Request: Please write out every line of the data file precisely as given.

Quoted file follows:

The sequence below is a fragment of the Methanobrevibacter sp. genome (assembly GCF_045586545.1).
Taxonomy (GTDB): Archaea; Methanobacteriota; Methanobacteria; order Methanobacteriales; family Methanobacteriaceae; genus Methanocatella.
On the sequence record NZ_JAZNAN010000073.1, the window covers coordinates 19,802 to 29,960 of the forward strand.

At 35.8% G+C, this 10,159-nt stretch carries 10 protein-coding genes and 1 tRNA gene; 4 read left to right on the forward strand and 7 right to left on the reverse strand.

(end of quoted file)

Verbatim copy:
The sequence below is a fragment of the Methanobrevibacter sp. genome (assembly GCF_045586545.1).
Taxonomy (GTDB): Archaea; Methanobacteriota; Methanobacteria; order Methanobacteriales; family Methanobacteriaceae; genus Methanocatella.
On the sequence record NZ_JAZNAN010000073.1, the window covers coordinates 19,802 to 29,960 of the forward strand.

At 35.8% G+C, this 10,159-nt stretch carries 10 protein-coding genes and 1 tRNA gene; 4 read left to right on the forward strand and 7 right to left on the reverse strand.